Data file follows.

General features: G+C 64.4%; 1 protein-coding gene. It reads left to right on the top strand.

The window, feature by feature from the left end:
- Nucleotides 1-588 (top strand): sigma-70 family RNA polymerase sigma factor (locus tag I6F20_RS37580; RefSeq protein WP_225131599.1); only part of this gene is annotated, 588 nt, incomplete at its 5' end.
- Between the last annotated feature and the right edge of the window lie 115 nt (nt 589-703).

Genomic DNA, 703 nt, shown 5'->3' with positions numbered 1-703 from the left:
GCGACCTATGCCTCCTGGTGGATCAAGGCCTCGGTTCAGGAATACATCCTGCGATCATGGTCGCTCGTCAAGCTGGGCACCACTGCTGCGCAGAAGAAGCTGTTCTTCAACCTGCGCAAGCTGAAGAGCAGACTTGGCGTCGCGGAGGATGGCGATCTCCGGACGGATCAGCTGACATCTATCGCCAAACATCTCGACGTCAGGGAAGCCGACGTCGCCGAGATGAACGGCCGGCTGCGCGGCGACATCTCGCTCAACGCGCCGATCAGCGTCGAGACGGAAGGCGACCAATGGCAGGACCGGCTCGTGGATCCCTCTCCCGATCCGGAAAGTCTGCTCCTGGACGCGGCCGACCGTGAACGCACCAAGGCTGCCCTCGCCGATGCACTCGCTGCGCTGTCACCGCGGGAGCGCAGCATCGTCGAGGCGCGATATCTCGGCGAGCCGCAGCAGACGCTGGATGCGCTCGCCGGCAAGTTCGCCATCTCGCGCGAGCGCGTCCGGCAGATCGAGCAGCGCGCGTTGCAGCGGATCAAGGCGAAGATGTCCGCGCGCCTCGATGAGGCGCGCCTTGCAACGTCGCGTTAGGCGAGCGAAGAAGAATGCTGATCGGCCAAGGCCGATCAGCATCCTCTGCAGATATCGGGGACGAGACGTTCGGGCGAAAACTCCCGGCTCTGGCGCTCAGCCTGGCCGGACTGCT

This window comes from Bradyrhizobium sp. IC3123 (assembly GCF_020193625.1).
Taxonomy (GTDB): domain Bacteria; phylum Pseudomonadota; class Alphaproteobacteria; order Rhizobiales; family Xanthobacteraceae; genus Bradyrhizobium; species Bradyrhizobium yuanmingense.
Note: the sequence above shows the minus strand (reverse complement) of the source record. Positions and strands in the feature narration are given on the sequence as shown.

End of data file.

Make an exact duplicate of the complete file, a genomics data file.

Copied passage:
General features: G+C 64.4%; 1 protein-coding gene. It reads left to right on the top strand.

The window, feature by feature from the left end:
- Nucleotides 1-588 (top strand): sigma-70 family RNA polymerase sigma factor (locus tag I6F20_RS37580; RefSeq protein WP_225131599.1); only part of this gene is annotated, 588 nt, incomplete at its 5' end.
- Between the last annotated feature and the right edge of the window lie 115 nt (nt 589-703).

Genomic DNA, 703 nt, shown 5'->3' with positions numbered 1-703 from the left:
GCGACCTATGCCTCCTGGTGGATCAAGGCCTCGGTTCAGGAATACATCCTGCGATCATGGTCGCTCGTCAAGCTGGGCACCACTGCTGCGCAGAAGAAGCTGTTCTTCAACCTGCGCAAGCTGAAGAGCAGACTTGGCGTCGCGGAGGATGGCGATCTCCGGACGGATCAGCTGACATCTATCGCCAAACATCTCGACGTCAGGGAAGCCGACGTCGCCGAGATGAACGGCCGGCTGCGCGGCGACATCTCGCTCAACGCGCCGATCAGCGTCGAGACGGAAGGCGACCAATGGCAGGACCGGCTCGTGGATCCCTCTCCCGATCCGGAAAGTCTGCTCCTGGACGCGGCCGACCGTGAACGCACCAAGGCTGCCCTCGCCGATGCACTCGCTGCGCTGTCACCGCGGGAGCGCAGCATCGTCGAGGCGCGATATCTCGGCGAGCCGCAGCAGACGCTGGATGCGCTCGCCGGCAAGTTCGCCATCTCGCGCGAGCGCGTCCGGCAGATCGAGCAGCGCGCGTTGCAGCGGATCAAGGCGAAGATGTCCGCGCGCCTCGATGAGGCGCGCCTTGCAACGTCGCGTTAGGCGAGCGAAGAAGAATGCTGATCGGCCAAGGCCGATCAGCATCCTCTGCAGATATCGGGGACGAGACGTTCGGGCGAAAACTCCCGGCTCTGGCGCTCAGCCTGGCCGGACTGCT

This window comes from Bradyrhizobium sp. IC3123 (assembly GCF_020193625.1).
Taxonomy (GTDB): domain Bacteria; phylum Pseudomonadota; class Alphaproteobacteria; order Rhizobiales; family Xanthobacteraceae; genus Bradyrhizobium; species Bradyrhizobium yuanmingense.
Note: the sequence above shows the minus strand (reverse complement) of the source record. Positions and strands in the feature narration are given on the sequence as shown.